WHO Promotes Water, Sanitation to Battle Neglected Tropical Diseases
Friday, August 28, 2015
Water, sanitation and hygiene are part of a new World Health Organisation strategy to fight neglected tropical diseases which afflict more than 1.5 billion people, the WHO said on Thursday.
Those suffering from the 17 diseases, such as intestinal worms, river blindness, leprosy and sleeping sickness include many of the poorest people in the world.
"If we put in place universal access to safe water and sanitation and hygiene then the neglected tropical diseases in most cases will completely disappear or be put under control," Maria Neira, head of public health at WHO, told the Thomson Reuters Foundation.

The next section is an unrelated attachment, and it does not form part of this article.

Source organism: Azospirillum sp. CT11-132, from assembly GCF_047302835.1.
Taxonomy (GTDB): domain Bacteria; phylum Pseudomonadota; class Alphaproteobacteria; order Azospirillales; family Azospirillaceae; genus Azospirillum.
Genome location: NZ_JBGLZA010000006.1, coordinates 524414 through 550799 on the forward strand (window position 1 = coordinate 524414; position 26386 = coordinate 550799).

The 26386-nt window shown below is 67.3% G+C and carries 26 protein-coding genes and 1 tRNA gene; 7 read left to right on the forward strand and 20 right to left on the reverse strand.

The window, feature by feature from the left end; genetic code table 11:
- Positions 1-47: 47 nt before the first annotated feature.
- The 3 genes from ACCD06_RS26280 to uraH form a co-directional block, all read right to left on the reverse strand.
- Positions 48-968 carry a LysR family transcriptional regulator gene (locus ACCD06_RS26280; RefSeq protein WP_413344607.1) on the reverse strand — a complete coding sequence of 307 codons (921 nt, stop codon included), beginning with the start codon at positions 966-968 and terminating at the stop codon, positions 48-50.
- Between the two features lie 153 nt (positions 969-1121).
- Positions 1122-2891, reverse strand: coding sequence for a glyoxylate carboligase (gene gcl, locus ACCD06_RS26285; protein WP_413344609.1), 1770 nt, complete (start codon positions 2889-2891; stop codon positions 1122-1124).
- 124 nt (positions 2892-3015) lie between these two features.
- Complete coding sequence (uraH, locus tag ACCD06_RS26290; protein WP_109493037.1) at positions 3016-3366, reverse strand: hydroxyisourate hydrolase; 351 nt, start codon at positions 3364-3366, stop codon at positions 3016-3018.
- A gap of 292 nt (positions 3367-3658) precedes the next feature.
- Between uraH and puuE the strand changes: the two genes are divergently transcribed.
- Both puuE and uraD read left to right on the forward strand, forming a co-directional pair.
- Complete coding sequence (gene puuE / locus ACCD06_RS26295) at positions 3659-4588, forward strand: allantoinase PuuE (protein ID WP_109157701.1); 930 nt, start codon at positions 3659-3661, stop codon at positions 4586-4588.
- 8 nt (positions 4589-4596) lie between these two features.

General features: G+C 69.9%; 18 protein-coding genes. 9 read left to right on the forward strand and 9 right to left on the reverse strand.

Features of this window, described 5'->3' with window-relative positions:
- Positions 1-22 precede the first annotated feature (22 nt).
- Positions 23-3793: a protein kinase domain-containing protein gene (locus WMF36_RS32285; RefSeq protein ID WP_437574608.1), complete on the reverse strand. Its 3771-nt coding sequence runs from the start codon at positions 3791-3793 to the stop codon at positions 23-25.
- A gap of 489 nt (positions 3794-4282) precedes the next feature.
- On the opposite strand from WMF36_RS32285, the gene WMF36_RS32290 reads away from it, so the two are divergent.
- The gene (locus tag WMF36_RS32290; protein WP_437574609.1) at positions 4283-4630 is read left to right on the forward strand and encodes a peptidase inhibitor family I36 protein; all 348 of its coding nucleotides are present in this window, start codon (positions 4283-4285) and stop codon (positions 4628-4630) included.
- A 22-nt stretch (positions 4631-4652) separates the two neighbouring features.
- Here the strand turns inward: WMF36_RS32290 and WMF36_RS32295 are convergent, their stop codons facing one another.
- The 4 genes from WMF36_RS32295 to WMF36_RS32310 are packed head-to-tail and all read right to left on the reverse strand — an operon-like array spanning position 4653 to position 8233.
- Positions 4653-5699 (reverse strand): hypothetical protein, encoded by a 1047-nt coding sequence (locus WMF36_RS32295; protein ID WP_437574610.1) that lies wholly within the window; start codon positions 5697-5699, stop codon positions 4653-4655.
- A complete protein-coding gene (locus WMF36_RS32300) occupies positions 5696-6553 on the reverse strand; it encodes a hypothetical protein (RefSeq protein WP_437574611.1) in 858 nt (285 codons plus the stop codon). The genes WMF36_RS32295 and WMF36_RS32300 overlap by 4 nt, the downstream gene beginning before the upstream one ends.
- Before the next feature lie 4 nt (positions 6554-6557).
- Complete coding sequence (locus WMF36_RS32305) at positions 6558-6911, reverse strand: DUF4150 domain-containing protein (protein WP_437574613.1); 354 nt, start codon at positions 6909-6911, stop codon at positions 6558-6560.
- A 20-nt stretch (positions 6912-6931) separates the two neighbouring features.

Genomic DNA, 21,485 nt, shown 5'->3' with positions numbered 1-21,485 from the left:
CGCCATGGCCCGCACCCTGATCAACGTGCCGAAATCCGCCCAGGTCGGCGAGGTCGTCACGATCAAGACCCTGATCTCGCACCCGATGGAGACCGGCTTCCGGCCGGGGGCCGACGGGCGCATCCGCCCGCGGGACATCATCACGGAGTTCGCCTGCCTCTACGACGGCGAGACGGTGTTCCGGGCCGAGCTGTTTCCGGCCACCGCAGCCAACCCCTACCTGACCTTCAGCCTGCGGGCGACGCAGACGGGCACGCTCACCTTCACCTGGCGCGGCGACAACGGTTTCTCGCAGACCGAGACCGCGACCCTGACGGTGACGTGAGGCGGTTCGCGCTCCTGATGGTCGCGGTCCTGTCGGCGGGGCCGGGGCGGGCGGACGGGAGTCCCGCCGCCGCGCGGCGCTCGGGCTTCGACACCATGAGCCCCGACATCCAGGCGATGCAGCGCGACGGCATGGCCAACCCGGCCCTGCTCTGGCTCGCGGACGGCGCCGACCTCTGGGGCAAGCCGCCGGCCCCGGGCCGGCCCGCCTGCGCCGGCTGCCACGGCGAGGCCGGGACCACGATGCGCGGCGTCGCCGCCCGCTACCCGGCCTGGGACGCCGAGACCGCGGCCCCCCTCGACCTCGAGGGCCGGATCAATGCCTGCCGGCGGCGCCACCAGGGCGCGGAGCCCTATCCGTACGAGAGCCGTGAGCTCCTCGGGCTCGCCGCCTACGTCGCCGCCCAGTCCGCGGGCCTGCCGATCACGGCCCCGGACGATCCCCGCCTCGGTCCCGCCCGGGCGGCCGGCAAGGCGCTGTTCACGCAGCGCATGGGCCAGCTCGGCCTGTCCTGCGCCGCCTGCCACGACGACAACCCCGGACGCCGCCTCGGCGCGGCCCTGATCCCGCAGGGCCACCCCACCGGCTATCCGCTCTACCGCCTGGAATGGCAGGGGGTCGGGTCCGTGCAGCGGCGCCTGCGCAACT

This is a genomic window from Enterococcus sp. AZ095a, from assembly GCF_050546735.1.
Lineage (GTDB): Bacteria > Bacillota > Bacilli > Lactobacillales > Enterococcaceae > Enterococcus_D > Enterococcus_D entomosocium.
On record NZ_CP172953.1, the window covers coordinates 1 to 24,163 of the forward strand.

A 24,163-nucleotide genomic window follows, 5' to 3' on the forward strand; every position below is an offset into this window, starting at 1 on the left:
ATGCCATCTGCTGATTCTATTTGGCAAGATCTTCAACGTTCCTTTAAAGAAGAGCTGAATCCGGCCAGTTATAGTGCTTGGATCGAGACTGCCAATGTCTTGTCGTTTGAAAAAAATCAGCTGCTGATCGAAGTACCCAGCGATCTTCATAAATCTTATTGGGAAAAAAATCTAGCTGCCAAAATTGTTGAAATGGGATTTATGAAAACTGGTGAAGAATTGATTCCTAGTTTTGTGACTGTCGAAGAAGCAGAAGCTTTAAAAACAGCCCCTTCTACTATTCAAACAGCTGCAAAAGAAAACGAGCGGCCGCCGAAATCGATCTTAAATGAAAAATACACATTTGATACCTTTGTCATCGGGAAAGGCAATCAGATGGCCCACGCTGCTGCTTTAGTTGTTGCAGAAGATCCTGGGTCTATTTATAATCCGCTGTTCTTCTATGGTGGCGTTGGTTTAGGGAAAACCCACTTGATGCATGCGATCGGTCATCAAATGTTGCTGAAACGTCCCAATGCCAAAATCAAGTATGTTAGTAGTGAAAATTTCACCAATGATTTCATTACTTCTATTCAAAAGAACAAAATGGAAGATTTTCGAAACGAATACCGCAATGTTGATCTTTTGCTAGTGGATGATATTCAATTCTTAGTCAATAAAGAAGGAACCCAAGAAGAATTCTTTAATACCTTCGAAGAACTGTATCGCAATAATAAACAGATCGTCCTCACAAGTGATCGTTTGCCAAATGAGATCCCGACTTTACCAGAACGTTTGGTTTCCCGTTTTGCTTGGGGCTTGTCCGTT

Including water and sanitation in local and national programmes would reduce infections, improve treatment, and reduce the discrimination and stigma that people disfigured by diseases often face, the WHO said.
"Those terrible diseases require hygiene and sanitation and we hope that this contribution will add to our argument that access to safe water and sanitation is one of the most important determinants of our health," Neira said at the launch of the initiative at a global water conference in Stockholm.
Neglected tropical diseases thrive where people live in extreme poverty with poor sanitation and little access to healthcare – usually in remote rural areas, urban slums or conflict zones.